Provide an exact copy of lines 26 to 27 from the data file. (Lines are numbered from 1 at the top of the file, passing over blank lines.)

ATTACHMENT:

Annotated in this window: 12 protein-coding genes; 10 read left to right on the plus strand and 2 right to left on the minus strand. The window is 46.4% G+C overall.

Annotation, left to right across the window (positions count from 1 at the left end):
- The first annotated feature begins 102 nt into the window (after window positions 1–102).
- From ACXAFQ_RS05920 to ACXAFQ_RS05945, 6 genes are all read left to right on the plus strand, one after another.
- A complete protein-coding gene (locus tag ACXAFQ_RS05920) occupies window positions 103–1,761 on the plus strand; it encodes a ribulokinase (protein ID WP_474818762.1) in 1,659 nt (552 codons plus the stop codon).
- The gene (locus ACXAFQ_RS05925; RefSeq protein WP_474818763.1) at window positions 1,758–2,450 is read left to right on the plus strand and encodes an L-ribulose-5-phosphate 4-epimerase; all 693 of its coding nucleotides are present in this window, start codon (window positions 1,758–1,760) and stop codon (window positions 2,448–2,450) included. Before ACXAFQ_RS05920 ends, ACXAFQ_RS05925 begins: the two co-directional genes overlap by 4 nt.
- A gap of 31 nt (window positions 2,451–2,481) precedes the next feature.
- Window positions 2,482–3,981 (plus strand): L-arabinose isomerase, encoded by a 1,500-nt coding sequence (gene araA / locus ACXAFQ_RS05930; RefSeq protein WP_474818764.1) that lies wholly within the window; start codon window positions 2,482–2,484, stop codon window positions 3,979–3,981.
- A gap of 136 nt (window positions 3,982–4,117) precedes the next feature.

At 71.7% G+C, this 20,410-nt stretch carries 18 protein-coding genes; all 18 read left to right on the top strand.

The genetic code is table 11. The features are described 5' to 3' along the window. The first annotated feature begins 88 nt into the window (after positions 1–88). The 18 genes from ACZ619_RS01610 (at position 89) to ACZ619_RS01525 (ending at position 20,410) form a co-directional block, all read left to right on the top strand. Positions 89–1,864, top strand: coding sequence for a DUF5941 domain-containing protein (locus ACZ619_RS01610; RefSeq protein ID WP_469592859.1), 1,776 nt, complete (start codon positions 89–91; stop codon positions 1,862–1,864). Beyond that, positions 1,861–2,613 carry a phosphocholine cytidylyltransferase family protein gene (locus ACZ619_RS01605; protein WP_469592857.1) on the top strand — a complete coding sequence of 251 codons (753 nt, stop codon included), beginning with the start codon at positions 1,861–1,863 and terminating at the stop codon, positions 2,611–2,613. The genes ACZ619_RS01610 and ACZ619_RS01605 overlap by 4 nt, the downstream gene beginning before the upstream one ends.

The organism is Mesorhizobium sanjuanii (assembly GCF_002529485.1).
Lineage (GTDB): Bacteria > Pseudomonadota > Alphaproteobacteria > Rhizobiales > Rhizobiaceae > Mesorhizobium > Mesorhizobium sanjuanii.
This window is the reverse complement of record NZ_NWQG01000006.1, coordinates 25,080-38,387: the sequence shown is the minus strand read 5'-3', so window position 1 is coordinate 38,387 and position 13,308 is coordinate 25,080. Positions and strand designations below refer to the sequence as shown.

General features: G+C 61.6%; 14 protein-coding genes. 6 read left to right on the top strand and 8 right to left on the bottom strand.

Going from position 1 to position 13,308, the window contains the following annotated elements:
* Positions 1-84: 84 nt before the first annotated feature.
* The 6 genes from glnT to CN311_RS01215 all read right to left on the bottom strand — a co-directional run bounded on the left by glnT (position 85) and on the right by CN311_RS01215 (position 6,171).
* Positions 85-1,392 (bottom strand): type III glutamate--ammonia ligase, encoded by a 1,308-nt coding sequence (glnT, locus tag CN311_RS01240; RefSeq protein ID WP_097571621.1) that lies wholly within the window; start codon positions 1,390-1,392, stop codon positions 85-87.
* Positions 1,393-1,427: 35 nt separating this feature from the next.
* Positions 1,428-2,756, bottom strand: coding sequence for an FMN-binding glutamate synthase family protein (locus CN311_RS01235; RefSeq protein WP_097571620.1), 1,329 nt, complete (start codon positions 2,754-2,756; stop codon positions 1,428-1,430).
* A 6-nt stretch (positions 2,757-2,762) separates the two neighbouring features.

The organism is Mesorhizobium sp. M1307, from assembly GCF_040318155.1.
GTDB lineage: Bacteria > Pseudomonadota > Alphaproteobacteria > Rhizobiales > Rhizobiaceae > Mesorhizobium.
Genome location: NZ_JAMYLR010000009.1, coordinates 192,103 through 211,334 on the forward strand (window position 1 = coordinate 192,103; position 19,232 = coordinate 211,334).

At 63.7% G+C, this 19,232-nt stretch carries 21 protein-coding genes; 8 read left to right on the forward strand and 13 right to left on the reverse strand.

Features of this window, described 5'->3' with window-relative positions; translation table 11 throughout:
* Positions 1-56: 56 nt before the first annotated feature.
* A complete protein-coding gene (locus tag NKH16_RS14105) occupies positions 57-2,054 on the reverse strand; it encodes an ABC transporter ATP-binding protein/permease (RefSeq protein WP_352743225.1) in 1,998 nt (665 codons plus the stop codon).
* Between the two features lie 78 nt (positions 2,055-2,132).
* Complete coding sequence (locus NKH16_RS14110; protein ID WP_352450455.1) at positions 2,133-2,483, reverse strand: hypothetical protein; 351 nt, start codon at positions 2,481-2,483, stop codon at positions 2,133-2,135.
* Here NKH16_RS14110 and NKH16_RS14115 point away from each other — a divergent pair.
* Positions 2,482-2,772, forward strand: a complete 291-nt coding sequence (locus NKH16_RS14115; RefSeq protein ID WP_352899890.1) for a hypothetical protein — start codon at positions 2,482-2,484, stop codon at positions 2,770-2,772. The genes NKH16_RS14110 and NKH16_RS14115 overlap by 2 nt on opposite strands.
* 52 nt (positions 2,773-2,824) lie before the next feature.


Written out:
At 63.7% G+C, this 19,232-nt stretch carries 21 protein-coding genes; 8 read left to right on the forward strand and 13 right to left on the reverse strand.

Features of this window, described 5'->3' with window-relative positions; translation table 11 throughout: